Vivienne VanSickle toddled to her grandmother after a recent surgical follow-up appointment, uttering a phrase perceived as “Nana” in a 15-month-old voice.
She grasped grandmother Lynn’s hand, flashing a broad smile.
A week prior, Vivienne’s mouth wasn’t quite as eager to grin—she had just undergone surgery for cleft palate. And talking isn’t a given. Cleft palate and lip can affect the ability to speak.
But with surgical techniques developed and practiced by Robert Mann, MD, Spectrum Health Helen DeVos Children’s Hospital oral cleft program director, patients like Vivienne have a 95 percent chance of developing normal speech.
“We would anticipate in a few months her speech will start to develop in a normal fashion,” said Dr. Mann, who in 1985 developed a technique to customize the palate surgery for each child’s anatomy. The procedure is called the “Buccal Flap” approach and adds cheek tissue to the palate where tissue is missing because of the birth defect.
“She should really be in great shape,” Dr. Mann said. “The way we do surgery here has an extra high incidence of normal speech. Her prognosis is excellent.”
Vivienne’s mom, Amy, said only a week out, her daughter was “back to her normal self.”
That “normal self” pulled a tiny Tupperware container from her grandmother’s purse and shook it with delight.
As Mom talked about the recent surgery, Vivienne lost her balance and her little bottom plunked to the floor.
Mom and Grandma smiled at the antics of the girl who has traveled so far.
‘It was certainly unexpected’
Amy and her husband, Jeff, an Army officer, were stationed in France last year, where Jeff worked at the American Embassy in Paris.
While there, a four-month ultrasound showed abnormalities.
Cleft lip and palate are birth defects that occur early in pregnancy. As the baby’s face forms, body tissue and cells from each side of the head grow toward the center of the face, where they typically join together.
Cleft palates and lips never join, causing openings or gaps in the lip and roof of the mouth.
According to the Worldwide Health Organization, 1 in every 500 babies in the world is born with cleft lip and/or palate.
Like in Viv’s case, in 80 percent of clefts, there is no immediate family history. The cause of cleft issues is still not known.
“It was certainly unexpected when we found out with the ultrasound, but we just know that God is the one that has knit her together and made her,” Amy said. “We just trust in the one who has made her and what he has planned for her.”
Amy said she has friends who have children with cleft palate, and she did lots of research when she learned of her daughter’s condition.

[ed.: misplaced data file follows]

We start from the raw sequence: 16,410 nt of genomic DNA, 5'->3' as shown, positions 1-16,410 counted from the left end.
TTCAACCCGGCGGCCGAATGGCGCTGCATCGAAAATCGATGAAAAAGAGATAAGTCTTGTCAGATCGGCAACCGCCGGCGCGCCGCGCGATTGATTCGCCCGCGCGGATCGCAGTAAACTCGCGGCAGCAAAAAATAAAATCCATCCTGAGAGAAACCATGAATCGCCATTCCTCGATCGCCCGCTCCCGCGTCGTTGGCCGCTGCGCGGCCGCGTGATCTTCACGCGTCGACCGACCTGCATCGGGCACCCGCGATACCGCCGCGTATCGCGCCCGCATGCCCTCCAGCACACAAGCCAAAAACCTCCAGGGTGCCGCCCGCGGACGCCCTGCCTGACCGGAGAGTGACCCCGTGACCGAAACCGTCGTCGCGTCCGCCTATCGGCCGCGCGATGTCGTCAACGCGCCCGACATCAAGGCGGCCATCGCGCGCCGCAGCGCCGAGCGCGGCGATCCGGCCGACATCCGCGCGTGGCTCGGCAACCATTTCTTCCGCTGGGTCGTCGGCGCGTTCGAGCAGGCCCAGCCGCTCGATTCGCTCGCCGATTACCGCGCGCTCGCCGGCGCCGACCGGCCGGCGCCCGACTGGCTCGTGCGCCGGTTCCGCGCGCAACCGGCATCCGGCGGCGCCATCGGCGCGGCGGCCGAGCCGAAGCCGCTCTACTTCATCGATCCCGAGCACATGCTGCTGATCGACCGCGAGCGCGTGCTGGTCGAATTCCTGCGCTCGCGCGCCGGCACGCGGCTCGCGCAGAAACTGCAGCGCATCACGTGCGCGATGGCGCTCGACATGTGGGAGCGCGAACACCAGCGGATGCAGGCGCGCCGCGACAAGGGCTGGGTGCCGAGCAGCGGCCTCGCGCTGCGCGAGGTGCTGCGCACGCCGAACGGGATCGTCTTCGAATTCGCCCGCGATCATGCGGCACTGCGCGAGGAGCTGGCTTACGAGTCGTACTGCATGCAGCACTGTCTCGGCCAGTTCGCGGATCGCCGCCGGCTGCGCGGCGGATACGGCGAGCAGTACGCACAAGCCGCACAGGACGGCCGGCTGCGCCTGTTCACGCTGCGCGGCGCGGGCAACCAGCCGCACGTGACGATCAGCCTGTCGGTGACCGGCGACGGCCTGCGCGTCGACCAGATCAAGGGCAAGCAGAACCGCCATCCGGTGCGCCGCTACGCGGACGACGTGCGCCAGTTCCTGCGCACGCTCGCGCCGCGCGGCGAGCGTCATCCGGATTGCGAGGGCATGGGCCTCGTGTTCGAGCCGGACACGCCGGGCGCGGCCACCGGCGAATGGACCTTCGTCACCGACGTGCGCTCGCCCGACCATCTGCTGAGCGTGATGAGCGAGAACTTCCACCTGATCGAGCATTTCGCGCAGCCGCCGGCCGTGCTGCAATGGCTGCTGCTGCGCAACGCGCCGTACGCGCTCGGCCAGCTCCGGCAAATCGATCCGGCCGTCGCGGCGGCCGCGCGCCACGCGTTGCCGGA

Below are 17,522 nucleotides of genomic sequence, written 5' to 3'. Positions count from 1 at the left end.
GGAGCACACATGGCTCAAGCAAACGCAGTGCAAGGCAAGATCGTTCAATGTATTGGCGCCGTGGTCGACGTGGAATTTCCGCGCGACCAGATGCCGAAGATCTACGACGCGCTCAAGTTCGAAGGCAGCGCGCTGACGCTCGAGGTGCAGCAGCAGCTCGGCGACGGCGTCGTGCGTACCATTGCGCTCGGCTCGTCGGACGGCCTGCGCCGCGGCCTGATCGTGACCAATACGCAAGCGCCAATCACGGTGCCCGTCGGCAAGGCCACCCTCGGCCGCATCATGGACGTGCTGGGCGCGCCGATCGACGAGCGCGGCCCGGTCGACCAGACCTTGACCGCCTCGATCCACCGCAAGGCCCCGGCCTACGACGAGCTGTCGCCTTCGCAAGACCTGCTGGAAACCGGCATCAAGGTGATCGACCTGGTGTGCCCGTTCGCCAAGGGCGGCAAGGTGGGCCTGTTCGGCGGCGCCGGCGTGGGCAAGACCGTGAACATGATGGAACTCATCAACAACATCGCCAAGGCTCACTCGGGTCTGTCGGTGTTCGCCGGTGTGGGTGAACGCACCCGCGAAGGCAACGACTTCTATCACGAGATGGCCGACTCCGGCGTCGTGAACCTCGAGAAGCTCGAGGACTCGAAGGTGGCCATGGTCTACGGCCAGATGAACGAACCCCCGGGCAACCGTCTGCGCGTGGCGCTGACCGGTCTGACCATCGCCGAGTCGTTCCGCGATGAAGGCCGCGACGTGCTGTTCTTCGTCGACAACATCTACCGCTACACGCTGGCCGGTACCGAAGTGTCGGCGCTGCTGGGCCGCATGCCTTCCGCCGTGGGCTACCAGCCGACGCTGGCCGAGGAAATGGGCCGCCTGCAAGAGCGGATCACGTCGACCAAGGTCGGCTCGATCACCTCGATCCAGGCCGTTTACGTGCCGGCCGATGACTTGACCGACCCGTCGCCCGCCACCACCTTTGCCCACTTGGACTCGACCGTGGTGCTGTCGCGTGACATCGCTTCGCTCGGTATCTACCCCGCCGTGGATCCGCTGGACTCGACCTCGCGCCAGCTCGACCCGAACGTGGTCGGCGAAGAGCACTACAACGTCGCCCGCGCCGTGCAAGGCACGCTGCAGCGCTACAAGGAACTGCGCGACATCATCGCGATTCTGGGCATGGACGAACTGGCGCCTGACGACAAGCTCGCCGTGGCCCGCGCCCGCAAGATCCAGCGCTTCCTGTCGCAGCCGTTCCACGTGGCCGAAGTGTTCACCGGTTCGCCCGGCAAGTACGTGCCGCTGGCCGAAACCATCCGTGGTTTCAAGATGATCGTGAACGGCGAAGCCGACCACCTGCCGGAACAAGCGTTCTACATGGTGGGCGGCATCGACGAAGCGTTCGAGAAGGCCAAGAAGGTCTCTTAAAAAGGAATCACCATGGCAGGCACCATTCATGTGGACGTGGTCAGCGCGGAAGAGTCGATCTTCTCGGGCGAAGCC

Last summer, the family flew 14 hours back from France so Dr. Mann could surgically repair Vivienne’s lip.
Surgical innovation and success
Dr. Mann said the “Buccal Flap” approach has stood the test of time, yielding excellent speech and allowing for better facial development with fewer dental distortions.
The addition of tissue to the defect using the cheek buccal tissue is the key to a successful repair, according to Dr. Mann, and allows for good results whether the clefts are narrow or very wide.
“Most places just bring the tissue together that’s available in the cleft,” Dr. Mann said. “They have a single pattern they use for all clefts. That works well, only if the pattern fits the anatomy. We customize our patterns to each child’s unique anatomy.”
A one-size-fits-all approach may lead to more orthodontic issues, speech problems and facial growth can be affected.
“We actually add tissue (from the cheeks) to make up the deficit so growth can be normalized,” Dr. Mann said. “It’s proved to be very effective and now places around the country and world are interested in the results we have achieved here.”
Most people have several folds of cheek tissue to spare.
“You know sometimes how you bite your cheek when you’re eating? That’s the area where the buccal flap is taken from,” Dr. Mann said.
He said he was glad to see a family in the Armed Services come home to have cleft lip and palate surgery done in the United States and wishes more service personnel would do the same.
He expects Viv’s next surgery—to fill the gap in her gums with bone—won’t happen until she is 9 years old.
‘She’s just blossomed’
Given the distance they have to travel, that’s great news for the VanSickles.
“Hopefully she will be surgery-free for a lot of years,” Amy said.
As Amy spoke, Vivienne played with the sole of her mom’s shoe, then toddled over to play horsey, horsey with her grandma.
“Since surgery she’s just blossomed,” Lynn said.
Jeff was in town for the surgery, but has since flown back to Macedonia, a 28-hour trip.
“We’ve observed she’s happy and just full of life, which is what her name means in French,” Jeff said.
Amy said that’s always been their prayer for little Viv. And that her mouth, no matter how malformed, would always be filled with laughter.
“In the scheme of things, cleft lip and palate is pretty minor,” Amy said. “But it’s still an adjustment. She’ll have ongoing needs. We’ll see how her speech progresses, and later with dental and orthodontics. You see pictures and think it’s one surgery and done. But it’s ongoing care, ongoing assessment, really for the rest of her life.”
Vivvy could need surgery into her teens, according to Amy.
But she believes her daughter has the mental makeup to accept this journey with grace.
“She’s a sweet little thing,” Amy said. “But we’ve seen some feistiness, which will probably benefit her in the end.”